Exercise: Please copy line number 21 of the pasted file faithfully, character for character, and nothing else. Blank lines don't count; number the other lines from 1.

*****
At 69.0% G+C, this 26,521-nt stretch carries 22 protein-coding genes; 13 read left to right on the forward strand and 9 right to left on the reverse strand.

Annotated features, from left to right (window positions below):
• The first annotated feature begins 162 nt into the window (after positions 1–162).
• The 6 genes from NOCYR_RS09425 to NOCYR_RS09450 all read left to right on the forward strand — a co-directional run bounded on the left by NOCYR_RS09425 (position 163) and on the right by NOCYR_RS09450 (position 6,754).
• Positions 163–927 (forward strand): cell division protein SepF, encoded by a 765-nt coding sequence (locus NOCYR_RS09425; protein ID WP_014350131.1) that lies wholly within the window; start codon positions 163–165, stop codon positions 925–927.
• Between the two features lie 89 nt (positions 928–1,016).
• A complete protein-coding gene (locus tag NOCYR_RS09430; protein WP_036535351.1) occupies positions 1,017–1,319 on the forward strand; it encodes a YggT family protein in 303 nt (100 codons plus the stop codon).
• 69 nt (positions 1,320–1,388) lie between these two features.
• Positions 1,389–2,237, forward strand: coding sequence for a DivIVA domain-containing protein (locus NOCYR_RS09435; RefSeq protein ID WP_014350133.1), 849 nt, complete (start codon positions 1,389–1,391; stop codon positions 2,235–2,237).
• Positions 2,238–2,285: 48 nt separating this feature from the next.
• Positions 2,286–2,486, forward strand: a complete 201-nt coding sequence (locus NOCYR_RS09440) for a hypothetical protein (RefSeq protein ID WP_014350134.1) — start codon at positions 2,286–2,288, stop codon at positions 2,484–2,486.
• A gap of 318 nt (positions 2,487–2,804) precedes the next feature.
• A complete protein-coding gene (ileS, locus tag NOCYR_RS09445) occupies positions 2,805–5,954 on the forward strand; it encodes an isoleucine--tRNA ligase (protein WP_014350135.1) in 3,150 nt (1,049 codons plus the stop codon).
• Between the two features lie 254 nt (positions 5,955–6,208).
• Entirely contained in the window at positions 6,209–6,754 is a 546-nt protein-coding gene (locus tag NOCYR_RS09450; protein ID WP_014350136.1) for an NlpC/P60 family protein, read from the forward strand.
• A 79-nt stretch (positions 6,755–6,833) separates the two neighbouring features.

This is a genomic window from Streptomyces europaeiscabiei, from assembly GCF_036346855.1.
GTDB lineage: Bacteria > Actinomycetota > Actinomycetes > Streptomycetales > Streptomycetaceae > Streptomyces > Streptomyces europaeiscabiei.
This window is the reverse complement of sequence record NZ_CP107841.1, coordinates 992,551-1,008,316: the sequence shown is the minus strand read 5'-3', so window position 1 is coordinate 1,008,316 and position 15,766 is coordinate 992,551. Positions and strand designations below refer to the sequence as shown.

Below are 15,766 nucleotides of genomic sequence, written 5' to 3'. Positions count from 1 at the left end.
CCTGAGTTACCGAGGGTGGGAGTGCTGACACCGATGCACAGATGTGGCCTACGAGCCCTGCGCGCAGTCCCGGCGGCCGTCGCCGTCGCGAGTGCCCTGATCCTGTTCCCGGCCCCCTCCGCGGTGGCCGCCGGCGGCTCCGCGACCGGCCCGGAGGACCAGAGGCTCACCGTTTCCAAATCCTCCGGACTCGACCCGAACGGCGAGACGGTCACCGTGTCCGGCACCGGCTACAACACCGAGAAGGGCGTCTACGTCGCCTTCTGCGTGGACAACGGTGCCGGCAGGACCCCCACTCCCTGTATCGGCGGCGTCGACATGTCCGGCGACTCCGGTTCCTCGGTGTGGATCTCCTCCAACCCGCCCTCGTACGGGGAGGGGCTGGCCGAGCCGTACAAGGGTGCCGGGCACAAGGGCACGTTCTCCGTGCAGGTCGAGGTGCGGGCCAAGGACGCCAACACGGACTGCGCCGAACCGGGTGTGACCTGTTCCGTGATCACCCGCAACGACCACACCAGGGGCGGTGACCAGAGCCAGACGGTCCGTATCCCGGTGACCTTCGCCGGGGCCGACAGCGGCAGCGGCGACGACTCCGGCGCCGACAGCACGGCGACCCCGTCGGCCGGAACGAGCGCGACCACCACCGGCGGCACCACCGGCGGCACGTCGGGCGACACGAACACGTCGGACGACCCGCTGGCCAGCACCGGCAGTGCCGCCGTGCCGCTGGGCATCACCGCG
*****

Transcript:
CCTGAGTTACCGAGGGTGGGAGTGCTGACACCGATGCACAGATGTGGCCTACGAGCCCTGCGCGCAGTCCCGGCGGCCGTCGCCGTCGCGAGTGCCCTGATCCTGTTCCCGGCCCCCTCCGCGGTGGCCGCCGGCGGCTCCGCGACCGGCCCGGAGGACCAGAGGCTCACCGTTTCCAAATCCTCCGGACTCGACCCGAACGGCGAGACGGTCACCGTGTCCGGCACCGGCTACAACACCGAGAAGGGCGTCTACGTCGCCTTCTGCGTGGACAACGGTGCCGGCAGGACCCCCACTCCCTGTATCGGCGGCGTCGACATGTCCGGCGACTCCGGTTCCTCGGTGTGGATCTCCTCCAACCCGCCCTCGTACGGGGAGGGGCTGGCCGAGCCGTACAAGGGTGCCGGGCACAAGGGCACGTTCTCCGTGCAGGTCGAGGTGCGGGCCAAGGACGCCAACACGGACTGCGCCGAACCGGGTGTGACCTGTTCCGTGATCACCCGCAACGACCACACCAGGGGCGGTGACCAGAGCCAGACGGTCCGTATCCCGGTGACCTTCGCCGGGGCCGACAGCGGCAGCGGCGACGACTCCGGCGCCGACAGCACGGCGACCCCGTCGGCCGGAACGAGCGCGACCACCACCGGCGGCACCACCGGCGGCACGTCGGGCGACACGAACACGTCGGACGACCCGCTGGCCAGCACCGGCAGTGCCGCCGTGCCGCTGGGCATCACCGCG